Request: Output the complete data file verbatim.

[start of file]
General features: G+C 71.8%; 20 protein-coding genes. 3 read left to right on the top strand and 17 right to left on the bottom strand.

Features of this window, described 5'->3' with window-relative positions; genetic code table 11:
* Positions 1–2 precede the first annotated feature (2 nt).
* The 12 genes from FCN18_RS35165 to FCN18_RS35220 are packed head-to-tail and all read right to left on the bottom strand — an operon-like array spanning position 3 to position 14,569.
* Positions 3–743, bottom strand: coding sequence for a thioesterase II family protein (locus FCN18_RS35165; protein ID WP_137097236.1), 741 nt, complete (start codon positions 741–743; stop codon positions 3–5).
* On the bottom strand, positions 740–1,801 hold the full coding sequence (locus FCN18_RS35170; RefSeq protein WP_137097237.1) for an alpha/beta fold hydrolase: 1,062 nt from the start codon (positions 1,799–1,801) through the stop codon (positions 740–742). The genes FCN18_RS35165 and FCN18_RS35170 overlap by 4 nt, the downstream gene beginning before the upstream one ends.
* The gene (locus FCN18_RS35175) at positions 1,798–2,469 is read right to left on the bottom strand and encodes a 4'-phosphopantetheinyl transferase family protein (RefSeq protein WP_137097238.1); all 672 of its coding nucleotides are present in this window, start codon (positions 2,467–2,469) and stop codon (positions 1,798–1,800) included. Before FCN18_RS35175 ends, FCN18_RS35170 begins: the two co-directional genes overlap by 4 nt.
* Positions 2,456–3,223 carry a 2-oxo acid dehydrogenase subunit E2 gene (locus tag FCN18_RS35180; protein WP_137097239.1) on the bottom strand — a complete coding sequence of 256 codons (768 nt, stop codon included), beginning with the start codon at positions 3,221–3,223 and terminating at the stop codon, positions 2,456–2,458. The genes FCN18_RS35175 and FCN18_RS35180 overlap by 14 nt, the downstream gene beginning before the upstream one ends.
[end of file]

General features: G+C 71.8%; 20 protein-coding genes. 3 read left to right on the top strand and 17 right to left on the bottom strand.

Features of this window, described 5'->3' with window-relative positions; genetic code table 11:
* Positions 1–2 precede the first annotated feature (2 nt).
* The 12 genes from FCN18_RS35165 to FCN18_RS35220 are packed head-to-tail and all read right to left on the bottom strand — an operon-like array spanning position 3 to position 14,569.
* Positions 3–743, bottom strand: coding sequence for a thioesterase II family protein (locus FCN18_RS35165; protein ID WP_137097236.1), 741 nt, complete (start codon positions 741–743; stop codon positions 3–5).
* On the bottom strand, positions 740–1,801 hold the full coding sequence (locus FCN18_RS35170; RefSeq protein WP_137097237.1) for an alpha/beta fold hydrolase: 1,062 nt from the start codon (positions 1,799–1,801) through the stop codon (positions 740–742). The genes FCN18_RS35165 and FCN18_RS35170 overlap by 4 nt, the downstream gene beginning before the upstream one ends.
* The gene (locus FCN18_RS35175) at positions 1,798–2,469 is read right to left on the bottom strand and encodes a 4'-phosphopantetheinyl transferase family protein (RefSeq protein WP_137097238.1); all 672 of its coding nucleotides are present in this window, start codon (positions 2,467–2,469) and stop codon (positions 1,798–1,800) included. Before FCN18_RS35175 ends, FCN18_RS35170 begins: the two co-directional genes overlap by 4 nt.
* Positions 2,456–3,223 carry a 2-oxo acid dehydrogenase subunit E2 gene (locus tag FCN18_RS35180; protein WP_137097239.1) on the bottom strand — a complete coding sequence of 256 codons (768 nt, stop codon included), beginning with the start codon at positions 3,221–3,223 and terminating at the stop codon, positions 2,456–2,458. The genes FCN18_RS35175 and FCN18_RS35180 overlap by 14 nt, the downstream gene beginning before the upstream one ends.